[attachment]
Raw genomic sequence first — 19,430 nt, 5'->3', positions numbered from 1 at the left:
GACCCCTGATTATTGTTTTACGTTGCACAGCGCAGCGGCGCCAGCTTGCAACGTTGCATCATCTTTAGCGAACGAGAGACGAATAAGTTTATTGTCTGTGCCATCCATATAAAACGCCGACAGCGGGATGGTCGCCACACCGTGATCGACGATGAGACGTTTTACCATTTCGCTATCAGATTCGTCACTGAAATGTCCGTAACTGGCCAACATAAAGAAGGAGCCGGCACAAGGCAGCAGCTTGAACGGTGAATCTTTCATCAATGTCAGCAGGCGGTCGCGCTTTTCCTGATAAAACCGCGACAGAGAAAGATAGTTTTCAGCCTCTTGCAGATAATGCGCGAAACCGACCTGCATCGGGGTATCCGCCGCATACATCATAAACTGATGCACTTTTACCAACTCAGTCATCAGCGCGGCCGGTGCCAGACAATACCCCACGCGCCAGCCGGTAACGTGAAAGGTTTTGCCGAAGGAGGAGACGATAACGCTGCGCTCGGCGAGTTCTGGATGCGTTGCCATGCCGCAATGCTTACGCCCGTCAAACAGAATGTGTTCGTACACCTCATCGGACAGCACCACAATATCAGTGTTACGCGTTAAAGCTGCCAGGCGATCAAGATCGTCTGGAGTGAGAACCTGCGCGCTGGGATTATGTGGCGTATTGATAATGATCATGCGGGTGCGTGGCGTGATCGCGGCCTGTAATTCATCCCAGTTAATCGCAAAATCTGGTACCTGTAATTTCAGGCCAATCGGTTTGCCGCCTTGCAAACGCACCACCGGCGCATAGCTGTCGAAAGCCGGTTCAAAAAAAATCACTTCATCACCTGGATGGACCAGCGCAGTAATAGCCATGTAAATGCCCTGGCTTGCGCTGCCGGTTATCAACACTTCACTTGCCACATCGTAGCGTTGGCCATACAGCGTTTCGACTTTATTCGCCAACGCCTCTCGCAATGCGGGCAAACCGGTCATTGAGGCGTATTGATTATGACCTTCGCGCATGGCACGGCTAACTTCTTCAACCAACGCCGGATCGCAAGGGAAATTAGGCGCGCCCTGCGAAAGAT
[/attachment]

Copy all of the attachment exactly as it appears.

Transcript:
Raw genomic sequence first — 19,430 nt, 5'->3', positions numbered from 1 at the left:
GACCCCTGATTATTGTTTTACGTTGCACAGCGCAGCGGCGCCAGCTTGCAACGTTGCATCATCTTTAGCGAACGAGAGACGAATAAGTTTATTGTCTGTGCCATCCATATAAAACGCCGACAGCGGGATGGTCGCCACACCGTGATCGACGATGAGACGTTTTACCATTTCGCTATCAGATTCGTCACTGAAATGTCCGTAACTGGCCAACATAAAGAAGGAGCCGGCACAAGGCAGCAGCTTGAACGGTGAATCTTTCATCAATGTCAGCAGGCGGTCGCGCTTTTCCTGATAAAACCGCGACAGAGAAAGATAGTTTTCAGCCTCTTGCAGATAATGCGCGAAACCGACCTGCATCGGGGTATCCGCCGCATACATCATAAACTGATGCACTTTTACCAACTCAGTCATCAGCGCGGCCGGTGCCAGACAATACCCCACGCGCCAGCCGGTAACGTGAAAGGTTTTGCCGAAGGAGGAGACGATAACGCTGCGCTCGGCGAGTTCTGGATGCGTTGCCATGCCGCAATGCTTACGCCCGTCAAACAGAATGTGTTCGTACACCTCATCGGACAGCACCACAATATCAGTGTTACGCGTTAAAGCTGCCAGGCGATCAAGATCGTCTGGAGTGAGAACCTGCGCGCTGGGATTATGTGGCGTATTGATAATGATCATGCGGGTGCGTGGCGTGATCGCGGCCTGTAATTCATCCCAGTTAATCGCAAAATCTGGTACCTGTAATTTCAGGCCAATCGGTTTGCCGCCTTGCAAACGCACCACCGGCGCATAGCTGTCGAAAGCCGGTTCAAAAAAAATCACTTCATCACCTGGATGGACCAGCGCAGTAATAGCCATGTAAATGCCCTGGCTTGCGCTGCCGGTTATCAACACTTCACTTGCCACATCGTAGCGTTGGCCATACAGCGTTTCGACTTTATTCGCCAACGCCTCTCGCAATGCGGGCAAACCGGTCATTGAGGCGTATTGATTATGACCTTCGCGCATGGCACGGCTAACTTCTTCAACCAACGCCGGATCGCAAGGGAAATTAGGCGCGCCCTGCGAAAGAT